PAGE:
At one point, the man teaching the workshop ran through a bunch of questions all meant to help us figure out what career we want.

Guess what my answers told me?  Well, 2 things.  Writer and agent/editor.

Crazy, right?  But the answers were there plain and simple.  You know what really stinks, though?  The fact that there isn’t a whole lot of publishing industry here where I live.  It exists.  There are some literary agencies and three magazines.

I’m at that point where I know what I want, I want it so desperately I want to cry, and I can’t have it.  The roadblocks are insurmountable.

Are your characters at that point?  Are they headed for that point?

Complicating Characters Revisited — November 16, 2010

Complicating Characters Revisited

This post originally appeared on the blog back in September of last year.

Just over a week ago (September 1) my mom and I were watching “Warehouse 13.” (Yes, I’m a nerd and proud to admit it.) For the entire debut season there’s been this lurking storyline. One of the characters lost their lover in Warehouse 13’s Act 0. (I will borrow here from my first professor of Shakespeare.) It’s pretty much the only significant thing they’ve ever indicated has happened to this character. Now, I realize that it would be no fun if they gave us her entire life story in one go. But, characters are more than just one shaping event from Act 0. Especially adult characters who have lived in the worlds we as authors create.

So, how do we complicate our characters, make them more than just one shaping event? For me, while each character does have one or two life-shattering events in their history, I try to map out changes around them. These changes can be corollary to event prime or unrelated. Then I fill in gaps. Small events, like whether they broke a bone, usually spring from the moment unless a past injury becomes an event prime and then I definitely plan it out ahead of time. I figure that I can let those little things spring from the well as I let the words flow because they aren’t crucial to story but they make a character real.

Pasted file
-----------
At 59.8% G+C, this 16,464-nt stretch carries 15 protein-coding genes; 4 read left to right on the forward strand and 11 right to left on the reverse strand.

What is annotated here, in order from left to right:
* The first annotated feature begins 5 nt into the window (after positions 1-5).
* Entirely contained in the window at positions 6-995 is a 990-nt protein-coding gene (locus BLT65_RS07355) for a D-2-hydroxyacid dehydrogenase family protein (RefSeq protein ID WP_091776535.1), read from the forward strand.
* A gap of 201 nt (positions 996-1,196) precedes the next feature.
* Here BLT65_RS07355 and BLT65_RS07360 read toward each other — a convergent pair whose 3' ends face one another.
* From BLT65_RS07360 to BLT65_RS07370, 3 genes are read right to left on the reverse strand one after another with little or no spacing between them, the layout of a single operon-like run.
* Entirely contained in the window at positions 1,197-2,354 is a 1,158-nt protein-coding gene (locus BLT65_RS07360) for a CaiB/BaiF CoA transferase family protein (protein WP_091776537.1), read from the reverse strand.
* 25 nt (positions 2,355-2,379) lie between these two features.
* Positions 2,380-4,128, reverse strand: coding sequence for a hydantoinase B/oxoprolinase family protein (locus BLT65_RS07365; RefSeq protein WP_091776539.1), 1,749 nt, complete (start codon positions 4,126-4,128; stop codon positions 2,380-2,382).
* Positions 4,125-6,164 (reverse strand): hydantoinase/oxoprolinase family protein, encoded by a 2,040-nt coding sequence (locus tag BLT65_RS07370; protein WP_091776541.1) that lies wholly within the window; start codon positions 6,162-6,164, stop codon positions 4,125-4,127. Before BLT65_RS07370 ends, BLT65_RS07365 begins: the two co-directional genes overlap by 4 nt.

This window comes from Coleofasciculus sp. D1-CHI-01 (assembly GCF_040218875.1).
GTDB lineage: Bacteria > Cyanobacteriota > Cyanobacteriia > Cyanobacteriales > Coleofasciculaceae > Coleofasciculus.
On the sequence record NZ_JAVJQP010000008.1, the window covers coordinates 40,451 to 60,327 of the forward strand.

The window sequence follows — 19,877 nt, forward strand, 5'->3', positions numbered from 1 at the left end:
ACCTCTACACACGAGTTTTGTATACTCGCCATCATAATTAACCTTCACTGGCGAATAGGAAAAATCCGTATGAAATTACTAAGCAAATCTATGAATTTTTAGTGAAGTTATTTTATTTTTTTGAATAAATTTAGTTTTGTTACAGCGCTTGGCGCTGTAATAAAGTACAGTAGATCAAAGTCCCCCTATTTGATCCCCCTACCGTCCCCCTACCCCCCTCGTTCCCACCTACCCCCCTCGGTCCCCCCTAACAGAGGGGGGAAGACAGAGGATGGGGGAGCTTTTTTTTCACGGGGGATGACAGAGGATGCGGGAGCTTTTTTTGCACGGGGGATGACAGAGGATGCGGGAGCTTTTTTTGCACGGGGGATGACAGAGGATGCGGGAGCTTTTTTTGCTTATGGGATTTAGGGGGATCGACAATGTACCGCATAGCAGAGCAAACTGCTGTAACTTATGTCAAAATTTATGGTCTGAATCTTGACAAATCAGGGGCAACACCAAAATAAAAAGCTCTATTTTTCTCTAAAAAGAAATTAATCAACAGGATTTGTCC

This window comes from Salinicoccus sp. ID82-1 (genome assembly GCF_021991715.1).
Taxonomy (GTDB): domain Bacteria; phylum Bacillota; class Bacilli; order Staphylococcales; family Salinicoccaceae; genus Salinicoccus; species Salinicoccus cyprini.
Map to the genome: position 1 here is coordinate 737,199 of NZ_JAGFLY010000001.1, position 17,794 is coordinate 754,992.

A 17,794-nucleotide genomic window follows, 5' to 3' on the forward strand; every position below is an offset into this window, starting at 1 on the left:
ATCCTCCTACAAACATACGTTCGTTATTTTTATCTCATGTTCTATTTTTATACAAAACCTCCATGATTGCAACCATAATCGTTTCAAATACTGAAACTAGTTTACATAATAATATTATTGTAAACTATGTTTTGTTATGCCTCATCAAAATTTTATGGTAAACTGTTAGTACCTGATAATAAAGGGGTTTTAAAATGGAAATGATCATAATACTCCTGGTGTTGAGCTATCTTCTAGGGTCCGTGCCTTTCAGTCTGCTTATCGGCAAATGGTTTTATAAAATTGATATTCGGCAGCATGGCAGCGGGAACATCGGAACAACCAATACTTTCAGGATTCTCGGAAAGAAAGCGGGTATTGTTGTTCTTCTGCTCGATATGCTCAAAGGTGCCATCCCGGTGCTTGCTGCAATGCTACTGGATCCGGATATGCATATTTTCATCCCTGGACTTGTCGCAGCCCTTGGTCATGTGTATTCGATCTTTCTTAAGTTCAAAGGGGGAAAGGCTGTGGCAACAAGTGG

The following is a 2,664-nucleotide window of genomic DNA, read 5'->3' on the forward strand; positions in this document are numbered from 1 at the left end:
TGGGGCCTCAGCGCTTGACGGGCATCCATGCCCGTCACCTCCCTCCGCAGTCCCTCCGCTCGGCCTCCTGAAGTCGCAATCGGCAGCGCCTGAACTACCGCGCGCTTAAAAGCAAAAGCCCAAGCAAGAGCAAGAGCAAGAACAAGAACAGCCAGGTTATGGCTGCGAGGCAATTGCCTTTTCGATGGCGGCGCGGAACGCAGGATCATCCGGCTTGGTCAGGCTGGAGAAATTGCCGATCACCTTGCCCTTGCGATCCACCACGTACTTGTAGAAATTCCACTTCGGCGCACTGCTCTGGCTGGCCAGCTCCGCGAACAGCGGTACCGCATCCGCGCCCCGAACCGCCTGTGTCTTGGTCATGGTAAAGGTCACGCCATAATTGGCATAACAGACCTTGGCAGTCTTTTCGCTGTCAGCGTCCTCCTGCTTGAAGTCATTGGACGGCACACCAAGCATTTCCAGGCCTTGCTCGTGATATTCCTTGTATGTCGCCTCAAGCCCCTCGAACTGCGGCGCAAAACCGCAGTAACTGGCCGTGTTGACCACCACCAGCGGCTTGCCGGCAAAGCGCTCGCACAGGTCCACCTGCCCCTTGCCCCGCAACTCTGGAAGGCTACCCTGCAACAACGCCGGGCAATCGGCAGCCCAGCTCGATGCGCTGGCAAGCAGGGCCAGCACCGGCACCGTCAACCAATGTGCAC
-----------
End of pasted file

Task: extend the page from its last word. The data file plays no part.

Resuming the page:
I also look beyond event prime to circumstances of birth. Did they have a birth defect? A neurological disorder? Poor? Rich? Nobility? Disgraced nobility? Fully human? (Fantasy worlds, after all, don’t necessarily preclude a no answer to that question.) The little details like that are what helps me to complicated my characters so they’re more than just Act 0 Event Prime.

Nowadays (meaning here in November of 2010) when I’m charactering, I think long and hard about those circumstances of birth and how they were raised.  I look at the character’s parents’ modes of thinking, personal beliefs, etc, that might factor into how my character will react to things.  Or from which the internal conflict might spring.


With my latest WiP, I’ve taken to letting the character’s decisions work backward from what I know is the decision she has to make at the end of the story.  What decisions and events would lead my character, from the way she formed at the beginning, to the decisions and actions that come at the end?